I’ll give you “better than anyone else,” but I won’t give you “impressive.” We will agree to disagree on that one. We shall just have differing definitions of “impressive.”

      • historiophiliac - Jan 1, 2013 at 12:35 PM

        PS. You can see that as a sign of Clemens’ skill, but I see it as an indicator of how very, very sucky we were that year. So happy to relive that…

      • sabatimus - Jan 1, 2013 at 12:50 PM

        raysfan, Randy Johnson struck out 20 in a single game. In nine innings, too. But the reason he often doesn’t get mentioned is because the game went into extra innings even though he’d already tied the record in the “allotted” number of innings.

      • raysfan1 - Jan 1, 2013 at 12:59 PM

        If it were merely an indication ofTiger ineptitude, other quality pitching opponents should have at least come close. Nobody did. I’ll go along with “different definition of impressive” but also submit bad memories of a bad year are clouding your view a bit. As a Devil Rays fan from their inception, I feel your pain on that score.

      • raysfan1 - Jan 1, 2013 at 1:14 PM

        Sabatimus–you’re right. I do miss things like that, or no hitters broken up in extra innings, all the time.

    • cur68 - Jan 1, 2013 at 12:58 PM

      ‘philliac:
      You can choose to not be impressed, but you still have made a choice
      If you choose not to decide, you still have made a choice.
      You can choose between strike out fears and guys that can’t kill (the ball);
      I will choose a path that’s clear-
      20 Tigers struck out? Damn.

      • Kevin S. - Jan 1, 2013 at 3:31 PM

        Rush references are always welcomed, Craig’s trolling be damned.

      • cur68 - Jan 1, 2013 at 5:38 PM

        Rush-Lyric Trolling: the BEST kind of trolling.

      • historiophiliac - Jan 1, 2013 at 7:00 PM

        Who were you trolling?

    • historiophiliac - Jan 1, 2013 at 1:19 PM

      This is why I don’t have these conversations.

      Delete function?

  5. ckhoss29 - Jan 1, 2013 at 10:47 AM

    How do we know good ol Roger wasn’t taking some form of PED his whole career? That being said that was a wild west time for the game, just because baseball was forced to have a conscious after congress stepped in, they shouldn’t act like they had no clue what these guys were doing.

    • Charles Gates - Jan 1, 2013 at 10:49 AM

      Irrelevant. The character clause makes voting for him difficult and uncomfortable considering his fling with Mindy McCready.

      • raysfan1 - Jan 1, 2013 at 12:06 PM

        If philandering is now a disqualifier for the HoF, a lot of players will have to be evicted, including Babe Ruth.

      • historiophiliac - Jan 1, 2013 at 12:24 PM

        raysfan, I think his implication there is that she was supposedly like 15 when that happened.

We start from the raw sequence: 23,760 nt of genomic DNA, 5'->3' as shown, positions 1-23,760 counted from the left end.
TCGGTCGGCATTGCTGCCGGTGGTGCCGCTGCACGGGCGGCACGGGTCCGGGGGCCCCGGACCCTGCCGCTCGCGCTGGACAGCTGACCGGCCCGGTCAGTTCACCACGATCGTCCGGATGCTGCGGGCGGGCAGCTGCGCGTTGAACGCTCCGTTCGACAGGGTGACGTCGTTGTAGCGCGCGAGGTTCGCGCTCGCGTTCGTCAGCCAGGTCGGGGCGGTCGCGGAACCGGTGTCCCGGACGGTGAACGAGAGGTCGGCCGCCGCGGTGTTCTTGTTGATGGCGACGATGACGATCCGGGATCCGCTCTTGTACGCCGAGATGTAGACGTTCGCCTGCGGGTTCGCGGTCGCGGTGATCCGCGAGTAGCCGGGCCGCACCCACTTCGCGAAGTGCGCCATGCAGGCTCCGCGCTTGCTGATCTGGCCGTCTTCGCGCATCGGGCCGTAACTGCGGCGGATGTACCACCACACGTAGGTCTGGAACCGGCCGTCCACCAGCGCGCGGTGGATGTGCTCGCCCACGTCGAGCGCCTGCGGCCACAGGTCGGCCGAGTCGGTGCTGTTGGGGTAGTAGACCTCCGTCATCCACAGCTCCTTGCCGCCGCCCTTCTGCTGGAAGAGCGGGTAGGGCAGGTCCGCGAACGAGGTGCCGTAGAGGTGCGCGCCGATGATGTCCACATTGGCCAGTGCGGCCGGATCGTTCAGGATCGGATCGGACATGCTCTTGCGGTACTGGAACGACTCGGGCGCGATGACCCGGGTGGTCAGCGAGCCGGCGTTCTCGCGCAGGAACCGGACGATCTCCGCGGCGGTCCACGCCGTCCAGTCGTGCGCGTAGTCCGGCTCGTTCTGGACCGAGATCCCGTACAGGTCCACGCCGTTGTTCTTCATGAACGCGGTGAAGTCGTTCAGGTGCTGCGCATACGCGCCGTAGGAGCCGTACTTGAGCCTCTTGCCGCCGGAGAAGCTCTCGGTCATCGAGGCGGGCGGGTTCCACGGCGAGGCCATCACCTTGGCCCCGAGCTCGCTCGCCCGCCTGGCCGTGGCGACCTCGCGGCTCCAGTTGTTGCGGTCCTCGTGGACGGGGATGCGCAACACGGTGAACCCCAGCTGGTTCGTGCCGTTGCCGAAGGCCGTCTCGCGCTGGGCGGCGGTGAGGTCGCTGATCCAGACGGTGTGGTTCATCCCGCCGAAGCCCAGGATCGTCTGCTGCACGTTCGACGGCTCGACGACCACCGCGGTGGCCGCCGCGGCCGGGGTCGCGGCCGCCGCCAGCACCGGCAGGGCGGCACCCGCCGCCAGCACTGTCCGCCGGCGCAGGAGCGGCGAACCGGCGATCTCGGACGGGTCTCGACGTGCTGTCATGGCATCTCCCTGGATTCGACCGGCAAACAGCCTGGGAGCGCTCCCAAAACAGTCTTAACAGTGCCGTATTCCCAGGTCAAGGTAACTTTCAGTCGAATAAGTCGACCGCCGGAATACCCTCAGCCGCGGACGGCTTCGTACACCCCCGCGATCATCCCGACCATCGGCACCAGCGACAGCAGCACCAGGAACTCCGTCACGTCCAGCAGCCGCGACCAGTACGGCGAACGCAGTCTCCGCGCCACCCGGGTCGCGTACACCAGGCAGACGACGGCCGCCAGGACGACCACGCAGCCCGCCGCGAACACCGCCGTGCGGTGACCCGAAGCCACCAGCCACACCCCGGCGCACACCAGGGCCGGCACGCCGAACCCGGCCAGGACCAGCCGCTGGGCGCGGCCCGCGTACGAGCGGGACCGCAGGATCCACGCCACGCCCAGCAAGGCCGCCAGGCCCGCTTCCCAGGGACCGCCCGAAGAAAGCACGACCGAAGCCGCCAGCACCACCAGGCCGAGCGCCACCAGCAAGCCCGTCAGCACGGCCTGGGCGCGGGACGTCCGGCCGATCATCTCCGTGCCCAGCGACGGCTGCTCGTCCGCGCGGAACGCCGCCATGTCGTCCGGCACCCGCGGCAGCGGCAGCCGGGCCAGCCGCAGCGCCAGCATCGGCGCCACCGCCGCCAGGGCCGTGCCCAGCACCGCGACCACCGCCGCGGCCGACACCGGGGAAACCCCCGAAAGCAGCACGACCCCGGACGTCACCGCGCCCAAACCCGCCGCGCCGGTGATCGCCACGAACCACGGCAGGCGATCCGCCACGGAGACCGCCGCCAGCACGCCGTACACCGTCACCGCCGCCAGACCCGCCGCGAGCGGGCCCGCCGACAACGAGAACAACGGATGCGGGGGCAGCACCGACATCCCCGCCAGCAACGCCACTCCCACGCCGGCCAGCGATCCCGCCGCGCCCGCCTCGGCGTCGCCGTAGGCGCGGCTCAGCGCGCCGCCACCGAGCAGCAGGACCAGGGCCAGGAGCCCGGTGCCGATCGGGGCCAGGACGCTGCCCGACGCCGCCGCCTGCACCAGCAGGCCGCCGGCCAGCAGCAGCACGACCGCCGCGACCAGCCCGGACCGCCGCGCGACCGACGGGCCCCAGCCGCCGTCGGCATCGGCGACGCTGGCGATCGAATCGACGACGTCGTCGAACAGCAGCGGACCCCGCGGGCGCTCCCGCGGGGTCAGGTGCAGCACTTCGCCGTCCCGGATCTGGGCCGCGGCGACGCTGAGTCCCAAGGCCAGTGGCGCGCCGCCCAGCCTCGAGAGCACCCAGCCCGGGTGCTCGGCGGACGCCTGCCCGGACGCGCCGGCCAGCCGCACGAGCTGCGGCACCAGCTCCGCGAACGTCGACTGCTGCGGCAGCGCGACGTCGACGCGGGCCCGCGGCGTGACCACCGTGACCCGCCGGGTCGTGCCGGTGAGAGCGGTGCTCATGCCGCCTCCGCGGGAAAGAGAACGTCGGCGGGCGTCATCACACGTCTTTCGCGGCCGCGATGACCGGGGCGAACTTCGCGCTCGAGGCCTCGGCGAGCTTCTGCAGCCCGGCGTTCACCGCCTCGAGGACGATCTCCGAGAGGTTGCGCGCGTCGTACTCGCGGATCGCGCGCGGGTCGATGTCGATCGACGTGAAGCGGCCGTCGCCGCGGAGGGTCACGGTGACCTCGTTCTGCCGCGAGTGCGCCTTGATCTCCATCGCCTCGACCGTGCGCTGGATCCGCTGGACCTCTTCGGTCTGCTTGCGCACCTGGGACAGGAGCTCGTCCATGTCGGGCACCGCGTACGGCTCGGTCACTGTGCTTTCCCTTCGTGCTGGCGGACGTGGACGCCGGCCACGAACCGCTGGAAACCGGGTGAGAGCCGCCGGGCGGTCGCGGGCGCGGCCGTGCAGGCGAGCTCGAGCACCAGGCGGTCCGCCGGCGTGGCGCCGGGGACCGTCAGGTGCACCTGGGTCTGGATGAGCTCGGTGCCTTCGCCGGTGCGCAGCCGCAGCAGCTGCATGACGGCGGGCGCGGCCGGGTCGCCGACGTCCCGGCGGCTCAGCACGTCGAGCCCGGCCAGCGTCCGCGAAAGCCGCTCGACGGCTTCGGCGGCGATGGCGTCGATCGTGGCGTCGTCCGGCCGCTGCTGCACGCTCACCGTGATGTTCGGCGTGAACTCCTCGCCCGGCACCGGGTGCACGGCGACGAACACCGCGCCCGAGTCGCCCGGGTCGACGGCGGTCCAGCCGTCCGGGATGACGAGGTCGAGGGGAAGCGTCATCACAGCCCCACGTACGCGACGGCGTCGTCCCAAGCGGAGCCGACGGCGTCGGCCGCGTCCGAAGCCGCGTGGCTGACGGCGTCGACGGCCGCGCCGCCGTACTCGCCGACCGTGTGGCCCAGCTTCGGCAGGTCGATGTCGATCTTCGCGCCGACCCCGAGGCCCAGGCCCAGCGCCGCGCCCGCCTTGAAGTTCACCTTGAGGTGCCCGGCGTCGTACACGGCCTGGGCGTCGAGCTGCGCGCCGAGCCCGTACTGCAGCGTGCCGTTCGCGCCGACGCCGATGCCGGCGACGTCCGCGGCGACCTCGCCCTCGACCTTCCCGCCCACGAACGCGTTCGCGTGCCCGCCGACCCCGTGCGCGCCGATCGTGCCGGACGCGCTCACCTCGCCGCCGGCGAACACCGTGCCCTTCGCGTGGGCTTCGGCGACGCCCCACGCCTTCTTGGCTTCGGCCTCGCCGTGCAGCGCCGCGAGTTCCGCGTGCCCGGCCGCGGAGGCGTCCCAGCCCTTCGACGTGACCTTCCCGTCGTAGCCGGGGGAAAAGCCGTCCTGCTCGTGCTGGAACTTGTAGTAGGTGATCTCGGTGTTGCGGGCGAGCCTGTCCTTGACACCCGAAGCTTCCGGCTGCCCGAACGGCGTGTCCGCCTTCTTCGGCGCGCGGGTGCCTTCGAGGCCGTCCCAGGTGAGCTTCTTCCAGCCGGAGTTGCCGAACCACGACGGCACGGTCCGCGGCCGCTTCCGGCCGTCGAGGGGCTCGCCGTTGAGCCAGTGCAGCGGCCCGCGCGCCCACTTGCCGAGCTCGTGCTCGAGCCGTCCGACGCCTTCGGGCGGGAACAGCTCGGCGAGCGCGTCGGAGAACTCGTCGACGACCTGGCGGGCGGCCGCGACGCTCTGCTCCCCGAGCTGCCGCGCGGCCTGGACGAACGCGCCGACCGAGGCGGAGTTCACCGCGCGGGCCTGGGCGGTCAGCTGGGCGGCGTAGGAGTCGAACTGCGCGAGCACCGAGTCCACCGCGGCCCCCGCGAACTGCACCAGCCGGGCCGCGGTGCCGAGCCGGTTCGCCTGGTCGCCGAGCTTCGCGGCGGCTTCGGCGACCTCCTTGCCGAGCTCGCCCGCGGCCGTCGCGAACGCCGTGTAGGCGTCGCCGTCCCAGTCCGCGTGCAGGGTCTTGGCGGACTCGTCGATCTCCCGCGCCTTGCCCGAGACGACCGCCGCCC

• sabatimus - Jan 1, 2013 at 12:51 PM

        And lying in front of Congress. Which he absolutely did do, even though he wasn’t convicted of it.

      • raysfan1 - Jan 1, 2013 at 1:07 PM

        Historiophiliac–granted.

      • Charles Gates - Jan 1, 2013 at 7:09 PM

        No, I was making the apparently too subtle guess that Torii Hunter would not vote to elect Clemens to the TBCTTOIBMTPBSCWNBCAAOP.

      • historiophiliac - Jan 1, 2013 at 8:35 PM

        Oops! Sorry.

  6. Charles Gates - Jan 1, 2013 at 10:47 AM

    2013 resolution: refer to the Hall of Fame as The Boring Conclusion To The Otherwise Interesting Baseball Museum Tour Propagated By Stodgy Curmudgeons With Non Baseball Centric Agendas And/Or Professions.

    TBCTTOIBMTPBSCWNBCAAOP.

    There. That acronym flows as well as most writer’s HoF vote explanations anyway.

  7. phillyfanmatt - Jan 1, 2013 at 11:10 AM

    I am sorry I have a hard time with everyone thinking curt schilling should get into the hall of fame. A man who barely avg 10 wins a season. That’s right 10 wins a season people want to put in but jack Morris can’t seem to drum up enough support to get in. I just don’t get it.

    • paperlions - Jan 1, 2013 at 11:13 AM

      Man, you should really take a look at numbers that matter. Schilling was a stud pitcher in Philly, he was a stud pitcher in Arizona, and then he was a stud pitcher in Boston. He is a world class jackass, but he also had a career that easily qualifies for HOF given the established standards.

    • churchoftheperpetuallyoutraged - Jan 1, 2013 at 12:57 PM

      That’s right 10 wins a season people want to put in but jack Morris can’t seem to drum up enough support to get in. I just don’t get it.

      It’s almost like wins isn’t a good measure of a pitcher. If only people would write an article discussing this…

  8. ha5ko - Jan 1, 2013 at 11:24 AM

    the HOF is a joke.

    a .270 hitter with 300+ HR’s is in, and we are not talkin about a gold glover here………………………………………that is Ryne Sandberg.easily the worst HOFer ever

    • mrfloydpink - Jan 1, 2013 at 11:58 AM

      You are wrong on so many levels. I mean, I’m no Cubs fan or Sandberg fan, but:

      1. Those numbers, from a second baseman in a reduced-offense era, are pretty damn good. Sandberg is easily an average Hall of Famer at his position, and likely above average.